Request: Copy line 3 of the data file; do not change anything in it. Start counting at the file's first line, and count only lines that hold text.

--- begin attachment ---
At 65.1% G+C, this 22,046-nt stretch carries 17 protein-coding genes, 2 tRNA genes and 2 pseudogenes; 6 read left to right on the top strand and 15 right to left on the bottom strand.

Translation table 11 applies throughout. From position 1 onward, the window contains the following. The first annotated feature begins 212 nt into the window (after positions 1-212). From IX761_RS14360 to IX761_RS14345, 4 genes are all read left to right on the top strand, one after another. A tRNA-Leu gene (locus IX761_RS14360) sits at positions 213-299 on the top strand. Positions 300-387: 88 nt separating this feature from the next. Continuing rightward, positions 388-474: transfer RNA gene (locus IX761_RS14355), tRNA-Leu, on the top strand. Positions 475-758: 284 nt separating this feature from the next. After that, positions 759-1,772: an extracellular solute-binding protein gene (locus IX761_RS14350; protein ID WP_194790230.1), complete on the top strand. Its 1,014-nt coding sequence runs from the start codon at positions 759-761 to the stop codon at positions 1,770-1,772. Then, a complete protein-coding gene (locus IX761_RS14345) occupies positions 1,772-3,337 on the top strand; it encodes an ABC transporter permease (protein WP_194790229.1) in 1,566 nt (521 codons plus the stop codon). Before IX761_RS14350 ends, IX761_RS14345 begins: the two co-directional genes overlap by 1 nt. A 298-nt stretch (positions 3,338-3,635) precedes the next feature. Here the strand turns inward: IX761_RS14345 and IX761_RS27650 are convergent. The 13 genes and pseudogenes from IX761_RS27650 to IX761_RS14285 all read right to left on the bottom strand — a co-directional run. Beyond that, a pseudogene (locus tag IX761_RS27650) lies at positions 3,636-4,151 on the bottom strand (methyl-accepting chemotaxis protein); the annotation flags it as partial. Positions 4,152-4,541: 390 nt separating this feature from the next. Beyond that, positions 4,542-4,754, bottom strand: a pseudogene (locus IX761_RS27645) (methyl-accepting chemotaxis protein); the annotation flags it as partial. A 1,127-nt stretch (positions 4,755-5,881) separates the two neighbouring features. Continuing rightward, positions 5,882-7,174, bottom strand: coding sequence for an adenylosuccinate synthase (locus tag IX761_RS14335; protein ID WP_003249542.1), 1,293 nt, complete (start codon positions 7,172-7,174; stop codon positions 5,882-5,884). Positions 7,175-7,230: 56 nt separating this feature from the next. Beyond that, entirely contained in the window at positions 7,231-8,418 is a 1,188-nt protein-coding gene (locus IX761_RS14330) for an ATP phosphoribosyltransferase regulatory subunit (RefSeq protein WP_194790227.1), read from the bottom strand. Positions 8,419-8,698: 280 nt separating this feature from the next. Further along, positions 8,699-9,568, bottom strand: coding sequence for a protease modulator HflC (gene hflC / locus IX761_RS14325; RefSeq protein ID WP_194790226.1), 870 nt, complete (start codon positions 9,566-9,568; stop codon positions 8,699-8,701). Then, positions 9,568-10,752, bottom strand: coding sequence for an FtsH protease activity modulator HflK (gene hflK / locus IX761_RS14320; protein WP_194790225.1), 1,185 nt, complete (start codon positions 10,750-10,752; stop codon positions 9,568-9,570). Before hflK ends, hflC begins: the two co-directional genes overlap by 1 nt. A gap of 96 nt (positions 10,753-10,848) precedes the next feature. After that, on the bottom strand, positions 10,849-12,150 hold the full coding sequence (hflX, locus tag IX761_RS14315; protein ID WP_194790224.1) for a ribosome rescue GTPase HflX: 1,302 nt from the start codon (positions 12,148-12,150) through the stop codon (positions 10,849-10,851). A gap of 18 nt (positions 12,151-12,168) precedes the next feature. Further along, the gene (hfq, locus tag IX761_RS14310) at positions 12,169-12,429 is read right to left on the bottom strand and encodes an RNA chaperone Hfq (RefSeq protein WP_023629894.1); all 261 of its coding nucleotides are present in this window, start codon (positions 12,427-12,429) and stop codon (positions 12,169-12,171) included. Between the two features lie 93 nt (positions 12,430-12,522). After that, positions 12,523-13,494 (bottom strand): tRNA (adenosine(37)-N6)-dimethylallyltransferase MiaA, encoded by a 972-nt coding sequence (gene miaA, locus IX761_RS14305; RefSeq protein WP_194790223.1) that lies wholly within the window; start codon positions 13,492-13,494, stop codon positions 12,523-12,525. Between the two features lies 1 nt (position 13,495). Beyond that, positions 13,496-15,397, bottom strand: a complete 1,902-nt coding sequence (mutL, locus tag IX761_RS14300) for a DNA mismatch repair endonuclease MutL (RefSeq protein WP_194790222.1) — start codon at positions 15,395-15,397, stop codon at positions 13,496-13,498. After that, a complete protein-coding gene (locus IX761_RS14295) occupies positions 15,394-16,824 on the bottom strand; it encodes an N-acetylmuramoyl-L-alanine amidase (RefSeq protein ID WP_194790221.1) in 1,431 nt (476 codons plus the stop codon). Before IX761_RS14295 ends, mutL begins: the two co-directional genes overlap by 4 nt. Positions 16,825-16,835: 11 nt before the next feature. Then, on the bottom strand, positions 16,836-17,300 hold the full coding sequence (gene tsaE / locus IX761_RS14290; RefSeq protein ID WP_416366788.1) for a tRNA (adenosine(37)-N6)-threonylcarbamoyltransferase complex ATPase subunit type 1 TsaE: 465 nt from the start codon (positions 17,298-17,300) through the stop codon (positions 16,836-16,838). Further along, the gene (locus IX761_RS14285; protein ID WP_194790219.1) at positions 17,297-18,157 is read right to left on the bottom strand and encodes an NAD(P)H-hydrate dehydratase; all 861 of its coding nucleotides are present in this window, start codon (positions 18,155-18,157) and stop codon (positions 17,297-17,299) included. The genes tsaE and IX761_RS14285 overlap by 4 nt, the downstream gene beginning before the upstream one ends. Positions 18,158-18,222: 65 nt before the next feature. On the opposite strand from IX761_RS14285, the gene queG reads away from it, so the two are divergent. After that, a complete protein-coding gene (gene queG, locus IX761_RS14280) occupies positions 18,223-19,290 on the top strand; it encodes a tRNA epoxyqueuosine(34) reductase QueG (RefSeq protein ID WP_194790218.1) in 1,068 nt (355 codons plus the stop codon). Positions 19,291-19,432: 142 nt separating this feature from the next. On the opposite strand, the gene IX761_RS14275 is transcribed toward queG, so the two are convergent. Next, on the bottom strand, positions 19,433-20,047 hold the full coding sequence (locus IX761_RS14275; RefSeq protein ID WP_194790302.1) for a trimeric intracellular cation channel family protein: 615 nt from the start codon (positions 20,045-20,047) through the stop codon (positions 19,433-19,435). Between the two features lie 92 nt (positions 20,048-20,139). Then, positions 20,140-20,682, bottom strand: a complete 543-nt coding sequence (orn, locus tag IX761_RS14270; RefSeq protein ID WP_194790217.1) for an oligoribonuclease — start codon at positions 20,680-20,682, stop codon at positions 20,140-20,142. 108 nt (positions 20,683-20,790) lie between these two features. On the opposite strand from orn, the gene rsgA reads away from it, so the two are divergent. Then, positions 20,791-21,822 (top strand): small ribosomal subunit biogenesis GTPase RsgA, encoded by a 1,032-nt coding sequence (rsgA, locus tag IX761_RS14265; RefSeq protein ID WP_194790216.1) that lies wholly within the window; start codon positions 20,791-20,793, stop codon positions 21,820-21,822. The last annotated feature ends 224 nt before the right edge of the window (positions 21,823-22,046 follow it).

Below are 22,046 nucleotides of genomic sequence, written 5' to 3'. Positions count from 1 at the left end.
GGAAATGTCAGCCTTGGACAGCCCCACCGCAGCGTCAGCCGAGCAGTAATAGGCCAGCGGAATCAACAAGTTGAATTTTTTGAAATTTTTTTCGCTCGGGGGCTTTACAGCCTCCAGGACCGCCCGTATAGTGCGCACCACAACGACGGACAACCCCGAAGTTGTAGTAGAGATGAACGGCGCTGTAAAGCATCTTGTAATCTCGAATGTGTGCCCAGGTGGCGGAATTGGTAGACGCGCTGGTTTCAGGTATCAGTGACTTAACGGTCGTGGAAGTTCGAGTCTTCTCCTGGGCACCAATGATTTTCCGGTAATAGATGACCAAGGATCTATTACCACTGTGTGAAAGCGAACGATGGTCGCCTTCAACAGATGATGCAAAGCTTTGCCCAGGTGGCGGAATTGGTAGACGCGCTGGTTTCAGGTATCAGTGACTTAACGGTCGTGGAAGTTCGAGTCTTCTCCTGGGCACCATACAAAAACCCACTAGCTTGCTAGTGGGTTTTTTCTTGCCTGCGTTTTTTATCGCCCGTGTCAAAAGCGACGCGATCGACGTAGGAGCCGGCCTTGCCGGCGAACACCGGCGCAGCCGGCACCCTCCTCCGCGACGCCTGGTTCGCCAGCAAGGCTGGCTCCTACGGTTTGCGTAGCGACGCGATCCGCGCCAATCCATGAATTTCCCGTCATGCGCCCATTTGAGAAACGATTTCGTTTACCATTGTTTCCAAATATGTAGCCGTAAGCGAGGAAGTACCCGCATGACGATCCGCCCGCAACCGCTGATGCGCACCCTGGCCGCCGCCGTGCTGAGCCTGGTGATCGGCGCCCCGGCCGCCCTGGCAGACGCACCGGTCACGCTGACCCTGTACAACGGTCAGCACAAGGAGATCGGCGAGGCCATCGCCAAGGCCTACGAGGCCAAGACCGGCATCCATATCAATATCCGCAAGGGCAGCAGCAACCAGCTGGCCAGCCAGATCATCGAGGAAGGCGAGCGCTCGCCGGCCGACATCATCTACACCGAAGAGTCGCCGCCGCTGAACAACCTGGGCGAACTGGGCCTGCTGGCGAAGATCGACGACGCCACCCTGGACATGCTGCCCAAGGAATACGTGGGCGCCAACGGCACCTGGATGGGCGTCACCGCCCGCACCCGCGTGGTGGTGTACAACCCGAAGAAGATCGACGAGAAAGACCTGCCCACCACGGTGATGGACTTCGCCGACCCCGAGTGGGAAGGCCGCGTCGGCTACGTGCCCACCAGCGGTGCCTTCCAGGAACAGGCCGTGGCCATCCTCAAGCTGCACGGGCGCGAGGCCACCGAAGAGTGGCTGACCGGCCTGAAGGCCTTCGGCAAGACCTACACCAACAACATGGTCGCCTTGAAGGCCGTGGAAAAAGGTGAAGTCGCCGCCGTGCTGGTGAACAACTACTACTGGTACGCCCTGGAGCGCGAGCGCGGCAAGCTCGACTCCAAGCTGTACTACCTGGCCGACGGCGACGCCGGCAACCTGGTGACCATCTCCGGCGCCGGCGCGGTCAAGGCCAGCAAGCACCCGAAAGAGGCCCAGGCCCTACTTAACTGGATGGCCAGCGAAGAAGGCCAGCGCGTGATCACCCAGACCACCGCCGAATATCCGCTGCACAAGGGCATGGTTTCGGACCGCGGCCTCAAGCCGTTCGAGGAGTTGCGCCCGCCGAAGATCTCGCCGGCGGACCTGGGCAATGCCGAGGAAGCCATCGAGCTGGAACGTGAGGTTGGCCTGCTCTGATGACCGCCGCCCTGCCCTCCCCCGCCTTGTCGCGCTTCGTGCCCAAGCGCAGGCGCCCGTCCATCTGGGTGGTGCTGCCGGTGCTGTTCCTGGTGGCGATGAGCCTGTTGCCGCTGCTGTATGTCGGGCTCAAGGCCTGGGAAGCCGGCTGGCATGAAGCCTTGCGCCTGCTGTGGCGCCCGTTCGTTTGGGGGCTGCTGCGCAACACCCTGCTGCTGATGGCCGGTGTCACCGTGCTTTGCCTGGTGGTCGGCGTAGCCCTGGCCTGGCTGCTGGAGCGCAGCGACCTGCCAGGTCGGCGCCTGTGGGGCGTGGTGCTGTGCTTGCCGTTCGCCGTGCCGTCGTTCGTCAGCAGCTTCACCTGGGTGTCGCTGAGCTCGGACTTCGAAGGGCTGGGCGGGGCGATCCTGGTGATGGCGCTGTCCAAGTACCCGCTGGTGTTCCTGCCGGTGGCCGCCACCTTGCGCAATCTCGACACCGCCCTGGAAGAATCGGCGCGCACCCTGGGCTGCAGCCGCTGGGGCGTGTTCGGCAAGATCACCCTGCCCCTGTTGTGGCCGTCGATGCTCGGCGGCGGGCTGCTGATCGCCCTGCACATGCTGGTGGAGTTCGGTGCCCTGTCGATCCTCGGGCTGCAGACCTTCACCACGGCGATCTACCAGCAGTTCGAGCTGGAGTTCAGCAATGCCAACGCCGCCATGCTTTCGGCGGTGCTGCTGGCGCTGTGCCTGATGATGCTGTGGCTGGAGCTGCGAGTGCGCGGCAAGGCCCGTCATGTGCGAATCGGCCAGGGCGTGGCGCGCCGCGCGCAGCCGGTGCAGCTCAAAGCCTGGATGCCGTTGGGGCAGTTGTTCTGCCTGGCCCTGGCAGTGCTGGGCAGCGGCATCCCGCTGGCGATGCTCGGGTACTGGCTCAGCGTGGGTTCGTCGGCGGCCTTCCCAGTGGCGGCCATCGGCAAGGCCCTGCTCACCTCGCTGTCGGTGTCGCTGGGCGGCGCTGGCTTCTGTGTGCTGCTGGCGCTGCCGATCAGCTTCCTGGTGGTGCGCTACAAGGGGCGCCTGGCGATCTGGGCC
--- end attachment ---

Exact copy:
Below are 22,046 nucleotides of genomic sequence, written 5' to 3'. Positions count from 1 at the left end.